The North Carolina Radon Program


North Carolina Radiation Protection Section

NC Division of Health Service Regulation

NC Department of Health and Human Services


http://www.nc.gov/privacy

Hire a Certified Mitigator

While it is not required by law in NC that radon testers or mitigators have any certifications, the NC Radon Program highly recommends hiring a trained professional. The NC Radon Program cannot endorse any particular certification company or individual, so we recommend researching the individuals qualifications and asking for references.

National Radon Proficiency Program

National Radon Safety Board


Videos of Mitigation

Following are videos that are intended to provide an overview of radon mitigation practices. The videos are not intended to provide instruction on how to mitigate your home. The NC Radon Program recommends to hire a certified radon professional.

Video - Overview of radon mitigation practices

Video - Installing radon systems in new homes

Video - Radon mitigation for slab foundations


Questions to ask your certified professional


Below are a number of topics that the NC Radon Program recommends addressing with whomever you hire to conduct your mitigation.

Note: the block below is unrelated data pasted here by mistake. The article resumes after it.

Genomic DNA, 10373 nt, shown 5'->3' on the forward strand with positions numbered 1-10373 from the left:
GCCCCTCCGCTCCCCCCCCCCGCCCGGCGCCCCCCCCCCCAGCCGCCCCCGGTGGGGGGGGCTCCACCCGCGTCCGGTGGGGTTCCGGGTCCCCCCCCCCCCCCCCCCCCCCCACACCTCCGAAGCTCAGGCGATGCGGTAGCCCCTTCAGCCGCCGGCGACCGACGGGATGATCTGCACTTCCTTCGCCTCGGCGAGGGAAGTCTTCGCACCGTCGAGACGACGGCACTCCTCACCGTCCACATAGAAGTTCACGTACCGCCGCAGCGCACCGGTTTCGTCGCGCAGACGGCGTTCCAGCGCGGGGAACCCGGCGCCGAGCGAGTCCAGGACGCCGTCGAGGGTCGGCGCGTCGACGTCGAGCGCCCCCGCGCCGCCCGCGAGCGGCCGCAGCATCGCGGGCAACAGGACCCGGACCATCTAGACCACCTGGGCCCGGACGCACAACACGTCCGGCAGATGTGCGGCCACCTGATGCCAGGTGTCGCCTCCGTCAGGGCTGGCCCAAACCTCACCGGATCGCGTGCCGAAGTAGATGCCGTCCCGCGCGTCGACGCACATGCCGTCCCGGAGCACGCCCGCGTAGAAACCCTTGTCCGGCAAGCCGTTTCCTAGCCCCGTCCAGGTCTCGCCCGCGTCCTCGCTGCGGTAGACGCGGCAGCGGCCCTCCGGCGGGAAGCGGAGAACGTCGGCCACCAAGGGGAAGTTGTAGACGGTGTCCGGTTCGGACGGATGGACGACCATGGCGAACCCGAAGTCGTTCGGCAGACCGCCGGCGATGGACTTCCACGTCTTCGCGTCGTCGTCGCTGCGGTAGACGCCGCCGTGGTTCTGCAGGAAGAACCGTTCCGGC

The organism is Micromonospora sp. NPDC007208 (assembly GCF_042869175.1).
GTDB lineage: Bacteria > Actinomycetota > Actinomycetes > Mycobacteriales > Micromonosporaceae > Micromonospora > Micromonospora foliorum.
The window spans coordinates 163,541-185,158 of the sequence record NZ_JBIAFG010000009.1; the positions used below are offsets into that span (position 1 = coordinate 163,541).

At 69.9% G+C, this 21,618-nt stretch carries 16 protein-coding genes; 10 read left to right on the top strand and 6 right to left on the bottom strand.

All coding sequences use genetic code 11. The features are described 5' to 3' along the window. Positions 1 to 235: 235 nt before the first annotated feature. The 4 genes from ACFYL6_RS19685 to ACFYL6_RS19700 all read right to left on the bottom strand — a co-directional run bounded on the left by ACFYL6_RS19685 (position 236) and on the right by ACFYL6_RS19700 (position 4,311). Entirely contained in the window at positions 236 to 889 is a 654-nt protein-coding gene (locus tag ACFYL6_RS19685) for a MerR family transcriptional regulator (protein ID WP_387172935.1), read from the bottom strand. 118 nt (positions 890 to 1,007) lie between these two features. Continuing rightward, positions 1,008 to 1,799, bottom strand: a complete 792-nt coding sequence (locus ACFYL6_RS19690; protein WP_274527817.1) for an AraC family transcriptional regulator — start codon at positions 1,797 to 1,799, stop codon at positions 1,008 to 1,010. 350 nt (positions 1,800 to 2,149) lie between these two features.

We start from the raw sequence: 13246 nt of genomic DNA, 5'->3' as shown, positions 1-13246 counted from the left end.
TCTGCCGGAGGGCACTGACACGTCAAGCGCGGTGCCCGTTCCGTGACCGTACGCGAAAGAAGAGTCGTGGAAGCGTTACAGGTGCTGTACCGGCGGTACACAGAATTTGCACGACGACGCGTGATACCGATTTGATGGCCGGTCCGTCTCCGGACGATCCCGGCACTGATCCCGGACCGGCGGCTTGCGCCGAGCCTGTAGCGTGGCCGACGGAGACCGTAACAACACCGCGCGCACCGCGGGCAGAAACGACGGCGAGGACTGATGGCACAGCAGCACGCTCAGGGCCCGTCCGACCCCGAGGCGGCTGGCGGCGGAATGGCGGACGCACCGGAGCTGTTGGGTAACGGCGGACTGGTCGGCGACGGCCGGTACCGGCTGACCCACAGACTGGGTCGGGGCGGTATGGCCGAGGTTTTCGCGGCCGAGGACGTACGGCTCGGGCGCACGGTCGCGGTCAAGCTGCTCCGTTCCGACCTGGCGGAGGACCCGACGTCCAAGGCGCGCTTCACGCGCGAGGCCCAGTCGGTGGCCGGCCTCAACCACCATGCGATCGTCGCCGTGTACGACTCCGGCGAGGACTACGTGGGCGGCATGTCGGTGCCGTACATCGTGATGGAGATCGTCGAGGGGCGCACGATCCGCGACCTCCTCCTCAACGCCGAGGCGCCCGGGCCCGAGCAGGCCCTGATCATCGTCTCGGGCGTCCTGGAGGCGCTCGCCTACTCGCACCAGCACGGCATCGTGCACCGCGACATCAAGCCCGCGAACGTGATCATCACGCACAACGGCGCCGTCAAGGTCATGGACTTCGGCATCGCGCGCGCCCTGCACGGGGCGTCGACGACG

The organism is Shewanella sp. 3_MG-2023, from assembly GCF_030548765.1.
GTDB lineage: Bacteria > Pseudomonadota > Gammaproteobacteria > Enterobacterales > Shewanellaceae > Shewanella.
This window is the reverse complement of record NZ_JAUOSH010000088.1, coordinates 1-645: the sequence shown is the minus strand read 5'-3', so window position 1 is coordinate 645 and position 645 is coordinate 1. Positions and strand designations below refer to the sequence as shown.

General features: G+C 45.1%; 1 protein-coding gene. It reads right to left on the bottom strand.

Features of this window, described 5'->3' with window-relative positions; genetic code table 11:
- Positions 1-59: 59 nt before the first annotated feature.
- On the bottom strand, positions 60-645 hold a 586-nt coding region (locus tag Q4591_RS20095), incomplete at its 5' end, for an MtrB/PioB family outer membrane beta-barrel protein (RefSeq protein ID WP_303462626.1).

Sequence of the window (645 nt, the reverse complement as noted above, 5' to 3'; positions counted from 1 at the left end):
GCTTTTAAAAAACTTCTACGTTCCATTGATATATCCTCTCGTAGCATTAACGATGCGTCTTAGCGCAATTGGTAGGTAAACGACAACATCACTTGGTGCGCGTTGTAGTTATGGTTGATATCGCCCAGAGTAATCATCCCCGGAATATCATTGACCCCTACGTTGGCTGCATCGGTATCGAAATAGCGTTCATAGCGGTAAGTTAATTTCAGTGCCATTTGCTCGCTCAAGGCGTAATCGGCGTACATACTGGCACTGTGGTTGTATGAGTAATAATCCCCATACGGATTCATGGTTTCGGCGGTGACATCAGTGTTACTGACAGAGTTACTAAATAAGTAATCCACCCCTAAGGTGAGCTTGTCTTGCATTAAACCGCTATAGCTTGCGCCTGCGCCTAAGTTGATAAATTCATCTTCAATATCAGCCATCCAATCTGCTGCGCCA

▪Will the contractor provide references of past radon reduction work? Did you contact references?

▪Can the contractor explain what the work will involve and how the radon reduction system will work?

▪Did the contractor physically inspect your home’s structure before giving you an estimate?

▪Did the contractor review your radon measurement results and determine if appropriate testing procedures were followed?

Do the contractors’ Proposals and Estimates include?

▪Proof of current Certification for Radon Mitigation with either National Radon Proficiency Program (NRPP) or NRSB (National Radon Safety Board)?

▪Proof of liability insurance and having all necessary licenses to satisfy local requirements?

▪Does the contractor charge a fee for diagnostic tests? Many contractors give free estimates, but they may charge for diagnostic tests. These tests may help determine what type of radon reduction system should be used and in some cases diagnostics are helpful for initial design of a system.

▪A guarantee to reduce radon levels to less than 4.0 pCi/L and if so, for how long?

Important information that should appear in the Contract includes:

▪The total cost of the job, including all taxes and permit fees; how much, if any, is required for a deposit; and when payment is due in full.

▪The time needed to complete the work.

▪Agreement by the contractor to obtain necessary permits and follow required building and electrical codes. Note: Modification or addition of existing electrical wiring usually requires a licensed electrician.